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Cellphones Security

Smartphone Used To Scan Data From Chip-Enabled Credit Cards 236

Posted by Soulskill
from the insufficient-forethought dept.
An anonymous reader sends this news from the CBC: "Using a Samsung Galaxy SIII — one of the most popular smartphones available in Canada — and a free app downloaded from the Google Play store, CBC was able to read information such as a card number, expiry date and cardholder name simply holding the smartphone over a debit or credit card. And it could be done through wallets, pockets and purses. ... Although the NFC antennas in current smartphones need to be very close to a card in order to work — no farther than 10 cm — that could change with the next generation of Android smartphones. Legary said the Samsung Galaxy S4, set to go on sale this spring, might have a much more capable NFC antenna, which could not only read credit cards from a greater distance, but could also be able to read the chips embedded in enhanced driving licenses and passports."
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Smartphone Used To Scan Data From Chip-Enabled Credit Cards

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  • by gooman (709147) on Wednesday April 24, 2013 @03:37PM (#43539553) Journal

    This NFC technology must be stopped. Why should anyone's life be any more convenient than it already is.
    Why back in my day a phone was attached to the wall with wires. It made phone calls and only phone calls and we liked it.
    You youngsters and all your fancy gewgaws. Get off my lawn!

  • by Anonymous Coward

    ...what we need is tinfoil wallets!

    (all joking aside, when I got my RFID enhanced driver's license I went out and got an RFID shielded wallet).

  • by gstoddart (321705) on Wednesday April 24, 2013 @03:43PM (#43539623) Homepage

    I've always thought those tap-to-pay things were really a bad idea from a security perspective, as your card can be used without you even knowing it and without any form of authentication.

    The fact that it will broadcast all of that information to just about anything tells me it's something which retailers and credit card companies like -- but it's mostly bad for security, but great for convenience.

    I may need to call my bank and see if I can get that disabled on my cards. I don't use it, don't want it, and seeing this, I trust it even less than I ever have. I'd prefer it didn't even respond to the NFC terminals.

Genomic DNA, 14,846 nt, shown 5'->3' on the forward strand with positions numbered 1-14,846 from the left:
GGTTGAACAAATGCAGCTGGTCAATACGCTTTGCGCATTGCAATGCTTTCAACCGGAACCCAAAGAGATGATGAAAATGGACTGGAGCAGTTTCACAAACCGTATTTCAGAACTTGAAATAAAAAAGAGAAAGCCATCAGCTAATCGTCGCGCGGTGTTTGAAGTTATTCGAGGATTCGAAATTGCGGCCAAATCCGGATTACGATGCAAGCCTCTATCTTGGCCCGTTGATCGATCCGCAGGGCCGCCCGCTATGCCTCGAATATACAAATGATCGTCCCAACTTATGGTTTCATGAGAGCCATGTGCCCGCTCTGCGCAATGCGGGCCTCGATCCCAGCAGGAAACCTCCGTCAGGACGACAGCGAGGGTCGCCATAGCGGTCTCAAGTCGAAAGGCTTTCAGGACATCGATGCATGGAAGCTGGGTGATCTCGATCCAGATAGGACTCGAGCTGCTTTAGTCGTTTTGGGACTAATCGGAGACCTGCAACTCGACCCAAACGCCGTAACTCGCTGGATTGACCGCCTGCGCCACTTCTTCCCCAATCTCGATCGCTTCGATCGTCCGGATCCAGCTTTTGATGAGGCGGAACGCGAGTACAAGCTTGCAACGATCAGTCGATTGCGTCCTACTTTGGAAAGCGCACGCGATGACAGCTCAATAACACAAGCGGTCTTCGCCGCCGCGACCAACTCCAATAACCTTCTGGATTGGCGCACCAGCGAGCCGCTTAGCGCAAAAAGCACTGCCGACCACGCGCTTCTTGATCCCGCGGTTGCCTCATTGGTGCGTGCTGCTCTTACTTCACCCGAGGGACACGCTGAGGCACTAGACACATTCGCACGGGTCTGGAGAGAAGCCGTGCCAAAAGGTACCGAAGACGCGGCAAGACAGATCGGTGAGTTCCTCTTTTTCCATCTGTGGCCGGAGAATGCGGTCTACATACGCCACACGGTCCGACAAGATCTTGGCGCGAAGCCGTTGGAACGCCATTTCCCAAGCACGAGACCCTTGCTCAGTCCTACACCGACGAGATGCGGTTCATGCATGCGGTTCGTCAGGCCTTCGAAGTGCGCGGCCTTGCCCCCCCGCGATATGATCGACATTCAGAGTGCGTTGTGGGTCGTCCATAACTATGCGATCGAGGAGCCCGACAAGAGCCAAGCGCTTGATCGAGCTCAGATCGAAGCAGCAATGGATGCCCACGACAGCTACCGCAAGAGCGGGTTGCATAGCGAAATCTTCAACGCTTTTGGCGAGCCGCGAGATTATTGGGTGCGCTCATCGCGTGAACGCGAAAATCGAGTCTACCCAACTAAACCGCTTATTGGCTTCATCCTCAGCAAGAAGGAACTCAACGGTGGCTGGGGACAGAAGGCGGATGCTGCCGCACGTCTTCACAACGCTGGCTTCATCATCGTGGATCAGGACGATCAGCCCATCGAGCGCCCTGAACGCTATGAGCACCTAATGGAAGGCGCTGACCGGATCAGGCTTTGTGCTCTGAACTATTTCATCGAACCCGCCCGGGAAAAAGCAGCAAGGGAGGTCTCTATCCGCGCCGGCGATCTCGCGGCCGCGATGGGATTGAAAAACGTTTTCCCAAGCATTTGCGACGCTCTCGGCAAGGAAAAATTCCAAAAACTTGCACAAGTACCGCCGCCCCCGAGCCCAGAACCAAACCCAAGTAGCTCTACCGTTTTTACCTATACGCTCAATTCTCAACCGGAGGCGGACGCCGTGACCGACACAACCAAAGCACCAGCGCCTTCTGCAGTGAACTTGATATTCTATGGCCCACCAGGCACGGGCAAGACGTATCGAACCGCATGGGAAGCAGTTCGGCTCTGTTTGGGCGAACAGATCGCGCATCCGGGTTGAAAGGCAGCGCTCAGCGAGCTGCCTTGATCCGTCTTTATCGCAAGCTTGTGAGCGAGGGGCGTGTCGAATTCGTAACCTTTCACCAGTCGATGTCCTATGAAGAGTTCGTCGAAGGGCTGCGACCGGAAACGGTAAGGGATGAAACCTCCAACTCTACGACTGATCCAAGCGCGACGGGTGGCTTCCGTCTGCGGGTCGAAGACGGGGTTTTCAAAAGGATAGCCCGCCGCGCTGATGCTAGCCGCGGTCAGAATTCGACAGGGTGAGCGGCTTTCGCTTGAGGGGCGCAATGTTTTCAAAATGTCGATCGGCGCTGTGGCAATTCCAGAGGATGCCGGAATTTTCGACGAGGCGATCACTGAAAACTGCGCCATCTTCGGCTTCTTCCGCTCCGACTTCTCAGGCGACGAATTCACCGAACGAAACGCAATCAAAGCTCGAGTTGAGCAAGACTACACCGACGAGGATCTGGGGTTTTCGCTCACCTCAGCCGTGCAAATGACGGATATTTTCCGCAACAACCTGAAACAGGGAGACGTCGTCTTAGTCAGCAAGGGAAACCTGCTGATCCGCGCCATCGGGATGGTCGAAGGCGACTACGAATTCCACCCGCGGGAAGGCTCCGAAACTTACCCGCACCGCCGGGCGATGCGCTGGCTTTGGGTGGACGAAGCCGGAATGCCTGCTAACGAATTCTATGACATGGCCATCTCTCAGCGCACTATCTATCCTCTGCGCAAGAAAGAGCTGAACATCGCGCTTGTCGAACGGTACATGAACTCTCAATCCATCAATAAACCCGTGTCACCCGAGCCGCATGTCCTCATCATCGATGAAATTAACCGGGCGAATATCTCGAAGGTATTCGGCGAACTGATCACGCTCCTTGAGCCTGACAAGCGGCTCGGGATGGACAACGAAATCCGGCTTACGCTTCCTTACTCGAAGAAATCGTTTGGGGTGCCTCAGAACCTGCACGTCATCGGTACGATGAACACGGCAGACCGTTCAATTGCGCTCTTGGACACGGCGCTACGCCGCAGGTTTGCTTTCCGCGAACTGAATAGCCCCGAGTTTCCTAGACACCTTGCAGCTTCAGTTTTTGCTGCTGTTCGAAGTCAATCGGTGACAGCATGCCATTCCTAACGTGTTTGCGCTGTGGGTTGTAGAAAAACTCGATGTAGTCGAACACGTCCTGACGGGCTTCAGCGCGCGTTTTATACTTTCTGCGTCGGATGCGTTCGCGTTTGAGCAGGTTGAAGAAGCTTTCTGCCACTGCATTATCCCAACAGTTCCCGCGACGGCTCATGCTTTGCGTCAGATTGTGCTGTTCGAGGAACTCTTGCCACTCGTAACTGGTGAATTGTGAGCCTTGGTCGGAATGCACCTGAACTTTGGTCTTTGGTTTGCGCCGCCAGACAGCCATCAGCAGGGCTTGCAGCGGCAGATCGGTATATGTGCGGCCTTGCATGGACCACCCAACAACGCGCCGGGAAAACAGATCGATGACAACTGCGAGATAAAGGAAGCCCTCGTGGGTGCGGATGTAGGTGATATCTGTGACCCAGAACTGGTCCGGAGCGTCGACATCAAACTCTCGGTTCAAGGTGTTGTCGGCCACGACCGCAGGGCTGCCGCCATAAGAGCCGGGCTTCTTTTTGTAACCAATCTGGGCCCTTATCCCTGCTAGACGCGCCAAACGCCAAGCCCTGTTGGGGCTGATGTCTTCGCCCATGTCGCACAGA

I've always thought this was massively insecure, and it looks like I was right.

    • I knew it was a terrible idea before it was cool. B-)

      (No, seriously, like back when Bush was president).

      • by gstoddart (321705)

        I remember when it first came out people telling me about it.

        My response at the time was "so, all you need to do is wave your card near the reader, and it takes your money ... how do you keep it safe?".

        Of course, I was dismissed as somewhat paranoid and got a lot of suggestions I was blowing it out of proportion. From the sounds of it, these things are just waiting to gladly spend your money without caring about your security.

        I may be somewhat on the paranoid side, but that doesn't mean this was a giant se

    • I may need to call my bank and see if I can get that disabled on my cards. I don't use it, don't want it, and seeing this, I trust it even less than I ever have. I'd prefer it didn't even respond to the NFC terminals.

      It was a 5 minute phone call for me, when I wanted my Visa to send me a new card without RFID. They sent me the card, and added a flag on my account to not automatically "upgrade" me to RFID ever again.

      • It was a 5 minute phone call for me, when I wanted my Visa to send me a new card without RFID. They sent me the card, and added a flag on my account to not automatically "upgrade" me to RFID ever again

        It took me less than one minute with a center punch and a hammer, and none of my RFID cards give away my information. Ever.

    • by Andy Dodd (701)

      I am fairly certain the tap-to-pay systems add a capability not present in standard magstripe systems - a transaction counter within the card.

      Yes, failed cards will occasionally trigger a few extra counts, but you can safely assume that all transactions with a given card are going to be monotonically increasing.